Modelling the Mind
Clarendon Press (1990)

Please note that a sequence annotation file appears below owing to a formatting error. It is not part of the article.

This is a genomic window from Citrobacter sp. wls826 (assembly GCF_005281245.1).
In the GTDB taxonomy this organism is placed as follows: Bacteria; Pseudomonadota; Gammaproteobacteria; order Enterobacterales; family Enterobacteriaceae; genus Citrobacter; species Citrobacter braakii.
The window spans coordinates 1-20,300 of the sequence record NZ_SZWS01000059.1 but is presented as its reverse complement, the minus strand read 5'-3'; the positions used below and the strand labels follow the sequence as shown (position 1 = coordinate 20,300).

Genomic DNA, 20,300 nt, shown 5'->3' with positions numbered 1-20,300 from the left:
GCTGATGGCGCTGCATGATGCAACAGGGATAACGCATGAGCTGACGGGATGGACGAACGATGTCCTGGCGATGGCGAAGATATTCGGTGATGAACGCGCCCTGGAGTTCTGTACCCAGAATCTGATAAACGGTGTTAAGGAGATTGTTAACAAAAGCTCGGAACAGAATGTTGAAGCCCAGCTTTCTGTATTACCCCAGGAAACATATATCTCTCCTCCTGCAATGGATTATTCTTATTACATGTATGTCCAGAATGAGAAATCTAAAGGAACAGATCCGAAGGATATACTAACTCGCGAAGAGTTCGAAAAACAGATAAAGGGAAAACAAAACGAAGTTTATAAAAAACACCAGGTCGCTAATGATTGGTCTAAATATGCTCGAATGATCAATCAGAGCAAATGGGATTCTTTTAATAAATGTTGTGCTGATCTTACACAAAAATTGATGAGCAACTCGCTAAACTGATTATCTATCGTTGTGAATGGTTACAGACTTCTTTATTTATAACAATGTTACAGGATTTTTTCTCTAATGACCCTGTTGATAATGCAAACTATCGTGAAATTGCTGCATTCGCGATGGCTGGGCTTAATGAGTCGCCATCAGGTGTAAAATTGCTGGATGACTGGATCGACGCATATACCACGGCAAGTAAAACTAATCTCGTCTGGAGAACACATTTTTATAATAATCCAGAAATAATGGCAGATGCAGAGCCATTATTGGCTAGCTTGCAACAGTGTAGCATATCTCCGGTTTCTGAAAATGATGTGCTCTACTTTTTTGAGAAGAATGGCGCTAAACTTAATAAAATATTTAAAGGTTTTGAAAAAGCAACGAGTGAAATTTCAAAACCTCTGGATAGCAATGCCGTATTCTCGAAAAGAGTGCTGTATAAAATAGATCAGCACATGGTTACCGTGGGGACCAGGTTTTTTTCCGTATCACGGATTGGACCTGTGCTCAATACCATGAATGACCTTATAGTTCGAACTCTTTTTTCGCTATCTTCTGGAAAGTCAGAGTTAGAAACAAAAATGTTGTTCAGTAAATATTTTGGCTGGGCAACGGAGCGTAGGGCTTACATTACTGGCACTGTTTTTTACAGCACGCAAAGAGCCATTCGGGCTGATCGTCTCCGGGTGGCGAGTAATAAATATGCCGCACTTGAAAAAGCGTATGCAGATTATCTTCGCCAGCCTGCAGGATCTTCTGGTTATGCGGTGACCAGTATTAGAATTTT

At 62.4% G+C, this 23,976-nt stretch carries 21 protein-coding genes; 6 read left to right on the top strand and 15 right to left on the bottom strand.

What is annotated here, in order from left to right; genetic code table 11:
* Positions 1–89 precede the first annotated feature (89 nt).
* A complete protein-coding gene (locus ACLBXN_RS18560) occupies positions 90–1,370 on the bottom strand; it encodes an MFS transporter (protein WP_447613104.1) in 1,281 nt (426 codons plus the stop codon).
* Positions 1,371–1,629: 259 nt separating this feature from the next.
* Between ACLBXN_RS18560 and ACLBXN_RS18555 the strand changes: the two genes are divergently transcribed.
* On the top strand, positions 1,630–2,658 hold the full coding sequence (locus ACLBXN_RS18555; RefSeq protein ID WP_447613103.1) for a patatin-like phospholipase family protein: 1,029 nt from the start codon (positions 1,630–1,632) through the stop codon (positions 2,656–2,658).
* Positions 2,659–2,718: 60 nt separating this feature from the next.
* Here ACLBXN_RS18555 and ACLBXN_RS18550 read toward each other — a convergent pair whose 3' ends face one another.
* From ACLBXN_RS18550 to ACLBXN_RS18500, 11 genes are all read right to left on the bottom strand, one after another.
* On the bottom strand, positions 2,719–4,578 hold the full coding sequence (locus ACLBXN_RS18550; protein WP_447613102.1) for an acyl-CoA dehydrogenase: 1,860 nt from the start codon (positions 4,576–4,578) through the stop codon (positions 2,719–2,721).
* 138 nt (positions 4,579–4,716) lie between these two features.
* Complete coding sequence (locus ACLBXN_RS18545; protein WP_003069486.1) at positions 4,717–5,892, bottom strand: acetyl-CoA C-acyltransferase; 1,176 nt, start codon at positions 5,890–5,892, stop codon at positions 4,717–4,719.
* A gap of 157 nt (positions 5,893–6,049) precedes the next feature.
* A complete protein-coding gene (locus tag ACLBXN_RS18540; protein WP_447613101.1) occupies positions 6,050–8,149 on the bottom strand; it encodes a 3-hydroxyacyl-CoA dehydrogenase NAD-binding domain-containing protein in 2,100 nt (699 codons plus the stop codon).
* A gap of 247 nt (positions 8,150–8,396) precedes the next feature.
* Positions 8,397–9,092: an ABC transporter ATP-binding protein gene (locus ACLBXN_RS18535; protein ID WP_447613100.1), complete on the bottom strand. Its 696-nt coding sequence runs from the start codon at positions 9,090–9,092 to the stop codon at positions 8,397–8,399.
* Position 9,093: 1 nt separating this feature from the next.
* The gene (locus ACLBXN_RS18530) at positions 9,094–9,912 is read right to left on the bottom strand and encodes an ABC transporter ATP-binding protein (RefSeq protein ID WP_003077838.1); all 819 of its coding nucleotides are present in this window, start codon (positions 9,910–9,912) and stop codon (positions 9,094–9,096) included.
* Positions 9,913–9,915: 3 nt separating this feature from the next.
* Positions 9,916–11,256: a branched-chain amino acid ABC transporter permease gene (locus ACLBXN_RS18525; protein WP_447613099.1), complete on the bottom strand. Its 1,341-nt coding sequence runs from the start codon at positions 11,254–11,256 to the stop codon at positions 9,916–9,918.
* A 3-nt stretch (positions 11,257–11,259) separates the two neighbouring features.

|Abstract||SEE AUTHOR'S BLURB FOR LEAFLETS This collection of papers by distinguished philosophers, psychologists, and physiologists reflects an interdisciplinary approach to the central question of cognitive science: how do we model the mind? Among the questions explored are the relationships (theoretical, reductive, and explanatory) between philosophy, psychology, computer science, and physiology; what should be asked of models in science generally, and in cognitive science in particular; whether theoretical models must make essential reference to objects in the environment; whether there are human competences that are resistant, in principle, to modelling; whether simulated thinking and intentionality are really thinking and intentionality; how semantics can be generated from syntactics; the meaning of the terms `representation' and `modelling'; whether the nature of the `hardware' matters; and whether computer models of humans are `dehumanizing'.|
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